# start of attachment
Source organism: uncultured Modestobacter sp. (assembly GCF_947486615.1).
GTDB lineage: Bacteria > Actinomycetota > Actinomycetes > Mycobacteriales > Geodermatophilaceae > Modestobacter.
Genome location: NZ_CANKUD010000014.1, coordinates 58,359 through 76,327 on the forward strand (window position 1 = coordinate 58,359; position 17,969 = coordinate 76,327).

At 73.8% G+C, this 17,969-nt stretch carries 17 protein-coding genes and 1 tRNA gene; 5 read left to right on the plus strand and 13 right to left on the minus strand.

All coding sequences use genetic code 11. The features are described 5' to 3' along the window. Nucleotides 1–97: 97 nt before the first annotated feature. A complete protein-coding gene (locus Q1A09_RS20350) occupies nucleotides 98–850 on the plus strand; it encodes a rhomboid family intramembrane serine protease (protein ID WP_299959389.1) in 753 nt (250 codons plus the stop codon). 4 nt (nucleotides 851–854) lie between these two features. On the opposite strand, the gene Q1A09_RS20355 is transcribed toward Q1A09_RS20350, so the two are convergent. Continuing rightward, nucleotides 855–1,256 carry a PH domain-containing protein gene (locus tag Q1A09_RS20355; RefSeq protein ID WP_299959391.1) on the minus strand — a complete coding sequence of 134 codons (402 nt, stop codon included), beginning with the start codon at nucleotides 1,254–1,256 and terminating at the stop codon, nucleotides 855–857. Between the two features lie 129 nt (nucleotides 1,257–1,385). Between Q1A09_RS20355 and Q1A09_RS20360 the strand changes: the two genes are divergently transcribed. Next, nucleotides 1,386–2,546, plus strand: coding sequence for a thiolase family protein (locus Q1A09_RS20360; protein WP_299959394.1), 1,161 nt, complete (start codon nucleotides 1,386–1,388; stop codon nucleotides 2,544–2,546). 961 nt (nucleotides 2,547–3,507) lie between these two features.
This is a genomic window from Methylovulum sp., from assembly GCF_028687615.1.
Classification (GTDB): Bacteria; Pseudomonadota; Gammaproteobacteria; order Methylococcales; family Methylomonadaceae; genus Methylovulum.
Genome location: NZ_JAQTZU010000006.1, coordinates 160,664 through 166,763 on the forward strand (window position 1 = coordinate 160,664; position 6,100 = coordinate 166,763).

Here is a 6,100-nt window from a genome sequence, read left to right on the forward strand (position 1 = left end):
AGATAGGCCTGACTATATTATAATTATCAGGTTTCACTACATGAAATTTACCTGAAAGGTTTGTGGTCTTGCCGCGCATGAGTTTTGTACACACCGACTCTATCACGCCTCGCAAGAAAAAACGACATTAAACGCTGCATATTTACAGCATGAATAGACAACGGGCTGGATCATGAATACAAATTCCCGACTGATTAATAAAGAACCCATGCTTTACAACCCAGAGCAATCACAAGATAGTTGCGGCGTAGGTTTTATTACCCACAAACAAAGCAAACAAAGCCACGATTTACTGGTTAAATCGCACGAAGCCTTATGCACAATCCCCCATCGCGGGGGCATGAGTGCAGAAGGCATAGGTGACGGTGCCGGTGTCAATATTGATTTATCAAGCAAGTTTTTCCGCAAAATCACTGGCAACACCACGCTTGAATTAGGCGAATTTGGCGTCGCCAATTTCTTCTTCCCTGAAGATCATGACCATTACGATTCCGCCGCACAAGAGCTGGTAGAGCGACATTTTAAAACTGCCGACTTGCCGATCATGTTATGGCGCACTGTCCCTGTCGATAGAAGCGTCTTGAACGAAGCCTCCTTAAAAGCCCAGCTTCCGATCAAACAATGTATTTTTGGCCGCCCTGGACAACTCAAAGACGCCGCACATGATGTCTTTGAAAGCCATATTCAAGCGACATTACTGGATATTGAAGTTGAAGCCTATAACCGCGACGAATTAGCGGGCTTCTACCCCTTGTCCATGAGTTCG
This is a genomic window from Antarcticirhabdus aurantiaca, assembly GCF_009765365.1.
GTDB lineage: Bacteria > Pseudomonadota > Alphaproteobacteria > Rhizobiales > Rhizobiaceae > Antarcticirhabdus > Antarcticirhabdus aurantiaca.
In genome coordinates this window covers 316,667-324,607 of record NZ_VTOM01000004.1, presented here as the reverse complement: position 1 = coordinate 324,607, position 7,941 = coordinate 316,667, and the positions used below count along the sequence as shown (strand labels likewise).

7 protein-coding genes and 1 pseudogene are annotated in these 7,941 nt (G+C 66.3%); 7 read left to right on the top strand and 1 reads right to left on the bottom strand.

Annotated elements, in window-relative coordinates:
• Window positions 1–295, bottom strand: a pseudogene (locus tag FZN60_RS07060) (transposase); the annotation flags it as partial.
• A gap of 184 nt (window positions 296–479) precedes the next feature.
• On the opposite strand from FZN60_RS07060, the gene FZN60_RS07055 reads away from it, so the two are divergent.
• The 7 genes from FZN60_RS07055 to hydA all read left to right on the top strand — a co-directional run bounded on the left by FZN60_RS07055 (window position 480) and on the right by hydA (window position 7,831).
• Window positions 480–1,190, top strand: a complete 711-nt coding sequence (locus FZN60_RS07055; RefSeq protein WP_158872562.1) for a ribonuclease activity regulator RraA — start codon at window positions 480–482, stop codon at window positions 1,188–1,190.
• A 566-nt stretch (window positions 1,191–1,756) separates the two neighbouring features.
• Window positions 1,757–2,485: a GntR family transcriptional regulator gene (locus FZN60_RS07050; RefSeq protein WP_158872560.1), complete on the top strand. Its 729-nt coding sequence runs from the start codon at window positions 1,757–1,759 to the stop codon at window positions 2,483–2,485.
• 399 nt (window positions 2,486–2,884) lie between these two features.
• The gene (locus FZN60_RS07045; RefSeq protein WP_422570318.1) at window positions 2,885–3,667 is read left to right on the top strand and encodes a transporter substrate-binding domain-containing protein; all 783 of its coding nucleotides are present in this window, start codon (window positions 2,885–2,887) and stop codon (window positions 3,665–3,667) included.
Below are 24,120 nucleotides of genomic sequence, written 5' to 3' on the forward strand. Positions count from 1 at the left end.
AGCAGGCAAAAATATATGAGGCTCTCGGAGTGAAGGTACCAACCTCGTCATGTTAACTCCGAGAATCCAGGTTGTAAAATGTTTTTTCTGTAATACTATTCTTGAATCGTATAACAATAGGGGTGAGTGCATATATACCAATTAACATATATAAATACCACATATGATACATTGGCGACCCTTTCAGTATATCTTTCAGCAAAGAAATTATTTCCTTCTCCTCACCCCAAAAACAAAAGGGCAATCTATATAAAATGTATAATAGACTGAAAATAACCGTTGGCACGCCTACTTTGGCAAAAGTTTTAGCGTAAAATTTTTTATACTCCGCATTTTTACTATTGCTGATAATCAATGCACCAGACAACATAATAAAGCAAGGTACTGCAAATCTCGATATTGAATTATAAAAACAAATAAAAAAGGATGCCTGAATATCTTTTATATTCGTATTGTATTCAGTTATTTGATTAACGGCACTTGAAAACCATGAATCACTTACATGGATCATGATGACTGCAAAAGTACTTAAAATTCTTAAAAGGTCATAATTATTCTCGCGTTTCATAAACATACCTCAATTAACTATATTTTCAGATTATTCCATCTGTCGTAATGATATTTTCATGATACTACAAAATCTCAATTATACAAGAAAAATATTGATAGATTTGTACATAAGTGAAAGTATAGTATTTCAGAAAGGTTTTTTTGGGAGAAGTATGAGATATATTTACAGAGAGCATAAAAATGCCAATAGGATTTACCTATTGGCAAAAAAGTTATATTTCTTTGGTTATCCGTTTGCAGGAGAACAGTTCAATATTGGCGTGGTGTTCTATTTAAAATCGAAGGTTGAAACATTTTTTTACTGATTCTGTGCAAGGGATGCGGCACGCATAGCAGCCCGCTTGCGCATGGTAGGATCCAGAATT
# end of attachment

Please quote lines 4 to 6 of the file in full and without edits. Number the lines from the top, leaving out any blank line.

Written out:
At 73.8% G+C, this 17,969-nt stretch carries 17 protein-coding genes and 1 tRNA gene; 5 read left to right on the plus strand and 13 right to left on the minus strand.

All coding sequences use genetic code 11. The features are described 5' to 3' along the window. Nucleotides 1–97: 97 nt before the first annotated feature. A complete protein-coding gene (locus Q1A09_RS20350) occupies nucleotides 98–850 on the plus strand; it encodes a rhomboid family intramembrane serine protease (protein ID WP_299959389.1) in 753 nt (250 codons plus the stop codon). 4 nt (nucleotides 851–854) lie between these two features. On the opposite strand, the gene Q1A09_RS20355 is transcribed toward Q1A09_RS20350, so the two are convergent. Continuing rightward, nucleotides 855–1,256 carry a PH domain-containing protein gene (locus tag Q1A09_RS20355; RefSeq protein ID WP_299959391.1) on the minus strand — a complete coding sequence of 134 codons (402 nt, stop codon included), beginning with the start codon at nucleotides 1,254–1,256 and terminating at the stop codon, nucleotides 855–857. Between the two features lie 129 nt (nucleotides 1,257–1,385). Between Q1A09_RS20355 and Q1A09_RS20360 the strand changes: the two genes are divergently transcribed. Next, nucleotides 1,386–2,546, plus strand: coding sequence for a thiolase family protein (locus Q1A09_RS20360; protein WP_299959394.1), 1,161 nt, complete (start codon nucleotides 1,386–1,388; stop codon nucleotides 2,544–2,546). 961 nt (nucleotides 2,547–3,507) lie between these two features.
This is a genomic window from Methylovulum sp., from assembly GCF_028687615.1.